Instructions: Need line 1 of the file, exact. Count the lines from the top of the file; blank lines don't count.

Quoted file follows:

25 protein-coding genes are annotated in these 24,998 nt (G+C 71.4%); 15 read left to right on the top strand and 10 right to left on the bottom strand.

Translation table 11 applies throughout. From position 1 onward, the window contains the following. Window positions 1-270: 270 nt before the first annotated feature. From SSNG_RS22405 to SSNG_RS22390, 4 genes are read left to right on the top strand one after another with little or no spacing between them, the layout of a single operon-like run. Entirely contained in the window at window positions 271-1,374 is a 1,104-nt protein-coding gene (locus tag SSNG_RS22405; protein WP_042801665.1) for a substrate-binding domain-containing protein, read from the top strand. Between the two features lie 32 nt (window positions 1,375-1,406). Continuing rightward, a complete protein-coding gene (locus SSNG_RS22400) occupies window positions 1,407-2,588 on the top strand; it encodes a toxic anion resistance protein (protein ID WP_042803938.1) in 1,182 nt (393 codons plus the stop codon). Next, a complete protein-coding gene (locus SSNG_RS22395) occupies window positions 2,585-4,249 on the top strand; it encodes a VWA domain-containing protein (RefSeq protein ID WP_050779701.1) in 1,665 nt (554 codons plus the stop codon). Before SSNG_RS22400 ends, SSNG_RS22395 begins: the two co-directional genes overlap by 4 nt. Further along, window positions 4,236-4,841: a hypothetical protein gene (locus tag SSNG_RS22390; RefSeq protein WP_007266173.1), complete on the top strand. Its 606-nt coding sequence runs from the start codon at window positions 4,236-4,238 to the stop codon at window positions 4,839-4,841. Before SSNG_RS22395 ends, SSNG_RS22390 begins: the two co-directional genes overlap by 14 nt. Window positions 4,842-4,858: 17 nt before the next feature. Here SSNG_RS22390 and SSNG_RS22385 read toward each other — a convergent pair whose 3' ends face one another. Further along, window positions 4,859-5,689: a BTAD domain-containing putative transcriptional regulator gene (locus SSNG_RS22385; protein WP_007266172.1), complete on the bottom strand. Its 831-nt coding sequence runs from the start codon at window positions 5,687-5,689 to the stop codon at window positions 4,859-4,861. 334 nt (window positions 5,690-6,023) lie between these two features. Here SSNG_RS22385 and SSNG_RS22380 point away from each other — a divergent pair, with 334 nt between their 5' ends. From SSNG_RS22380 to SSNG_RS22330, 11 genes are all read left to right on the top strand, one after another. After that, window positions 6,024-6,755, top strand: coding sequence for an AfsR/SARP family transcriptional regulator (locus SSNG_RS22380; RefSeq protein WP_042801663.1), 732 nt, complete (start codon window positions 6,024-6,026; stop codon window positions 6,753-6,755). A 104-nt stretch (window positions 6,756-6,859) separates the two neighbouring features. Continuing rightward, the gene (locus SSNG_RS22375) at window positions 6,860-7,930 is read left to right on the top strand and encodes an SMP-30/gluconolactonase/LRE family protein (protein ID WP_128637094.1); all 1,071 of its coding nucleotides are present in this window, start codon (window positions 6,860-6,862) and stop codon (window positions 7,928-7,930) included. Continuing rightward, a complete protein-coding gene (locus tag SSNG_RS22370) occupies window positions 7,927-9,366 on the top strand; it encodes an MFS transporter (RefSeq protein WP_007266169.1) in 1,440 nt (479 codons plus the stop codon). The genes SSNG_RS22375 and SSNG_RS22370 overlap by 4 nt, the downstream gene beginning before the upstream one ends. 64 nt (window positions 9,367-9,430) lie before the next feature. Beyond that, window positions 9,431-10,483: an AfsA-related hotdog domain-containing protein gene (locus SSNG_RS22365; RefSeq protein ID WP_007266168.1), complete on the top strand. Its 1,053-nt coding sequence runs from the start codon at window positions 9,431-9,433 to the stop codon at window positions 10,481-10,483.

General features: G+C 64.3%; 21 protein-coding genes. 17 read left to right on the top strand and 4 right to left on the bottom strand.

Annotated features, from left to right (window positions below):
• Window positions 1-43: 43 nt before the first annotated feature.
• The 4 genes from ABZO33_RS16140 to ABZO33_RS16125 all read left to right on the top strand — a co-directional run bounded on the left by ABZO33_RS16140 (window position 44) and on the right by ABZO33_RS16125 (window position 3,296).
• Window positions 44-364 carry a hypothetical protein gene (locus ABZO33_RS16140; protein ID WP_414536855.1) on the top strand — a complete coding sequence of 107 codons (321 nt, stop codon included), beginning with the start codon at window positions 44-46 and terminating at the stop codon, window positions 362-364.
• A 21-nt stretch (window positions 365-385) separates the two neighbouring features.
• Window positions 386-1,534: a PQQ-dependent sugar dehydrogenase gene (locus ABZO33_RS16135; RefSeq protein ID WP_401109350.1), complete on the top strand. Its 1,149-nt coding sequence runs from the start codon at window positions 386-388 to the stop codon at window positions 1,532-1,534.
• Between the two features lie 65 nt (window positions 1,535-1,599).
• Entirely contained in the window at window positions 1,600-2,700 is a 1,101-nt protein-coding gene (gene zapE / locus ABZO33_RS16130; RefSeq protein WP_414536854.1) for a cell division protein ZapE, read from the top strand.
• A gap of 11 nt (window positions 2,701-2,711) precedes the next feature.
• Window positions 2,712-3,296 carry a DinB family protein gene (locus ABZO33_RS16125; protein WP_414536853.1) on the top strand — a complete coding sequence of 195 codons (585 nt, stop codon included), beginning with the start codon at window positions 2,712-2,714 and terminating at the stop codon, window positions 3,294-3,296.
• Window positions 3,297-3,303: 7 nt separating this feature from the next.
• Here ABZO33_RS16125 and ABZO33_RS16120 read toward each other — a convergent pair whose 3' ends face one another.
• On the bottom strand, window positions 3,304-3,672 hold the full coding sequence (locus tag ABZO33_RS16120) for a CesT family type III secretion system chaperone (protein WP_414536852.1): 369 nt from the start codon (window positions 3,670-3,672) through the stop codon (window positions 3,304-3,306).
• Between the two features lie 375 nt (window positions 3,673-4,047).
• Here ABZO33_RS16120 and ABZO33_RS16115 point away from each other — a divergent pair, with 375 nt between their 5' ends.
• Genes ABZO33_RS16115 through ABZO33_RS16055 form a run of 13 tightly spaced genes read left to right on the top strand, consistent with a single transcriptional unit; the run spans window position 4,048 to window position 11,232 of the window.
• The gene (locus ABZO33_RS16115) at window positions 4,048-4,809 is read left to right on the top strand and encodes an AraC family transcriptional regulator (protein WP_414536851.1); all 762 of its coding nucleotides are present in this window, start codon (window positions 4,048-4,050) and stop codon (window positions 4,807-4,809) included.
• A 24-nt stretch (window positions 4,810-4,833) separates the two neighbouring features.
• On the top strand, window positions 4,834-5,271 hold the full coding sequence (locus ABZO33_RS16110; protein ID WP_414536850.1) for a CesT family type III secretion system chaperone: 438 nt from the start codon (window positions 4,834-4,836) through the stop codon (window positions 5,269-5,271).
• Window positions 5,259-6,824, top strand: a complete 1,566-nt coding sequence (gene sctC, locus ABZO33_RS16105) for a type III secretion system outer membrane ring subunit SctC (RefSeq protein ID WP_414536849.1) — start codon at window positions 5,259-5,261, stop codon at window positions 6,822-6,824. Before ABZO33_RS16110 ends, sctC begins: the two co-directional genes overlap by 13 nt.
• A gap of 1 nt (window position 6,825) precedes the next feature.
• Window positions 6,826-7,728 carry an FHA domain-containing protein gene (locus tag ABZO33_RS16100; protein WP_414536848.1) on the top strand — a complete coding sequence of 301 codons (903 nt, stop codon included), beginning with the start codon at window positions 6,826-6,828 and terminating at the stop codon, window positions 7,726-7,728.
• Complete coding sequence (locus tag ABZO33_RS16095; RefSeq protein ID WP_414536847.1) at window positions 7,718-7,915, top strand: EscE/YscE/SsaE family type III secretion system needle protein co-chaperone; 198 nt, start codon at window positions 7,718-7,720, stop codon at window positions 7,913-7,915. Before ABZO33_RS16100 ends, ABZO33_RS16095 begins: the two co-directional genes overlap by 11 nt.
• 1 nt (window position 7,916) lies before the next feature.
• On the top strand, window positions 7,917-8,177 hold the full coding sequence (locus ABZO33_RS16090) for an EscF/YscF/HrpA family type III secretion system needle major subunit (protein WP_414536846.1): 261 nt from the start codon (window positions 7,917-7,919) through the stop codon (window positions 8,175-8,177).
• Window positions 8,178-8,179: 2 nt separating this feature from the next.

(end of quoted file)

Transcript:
25 protein-coding genes are annotated in these 24,998 nt (G+C 71.4%); 15 read left to right on the top strand and 10 right to left on the bottom strand.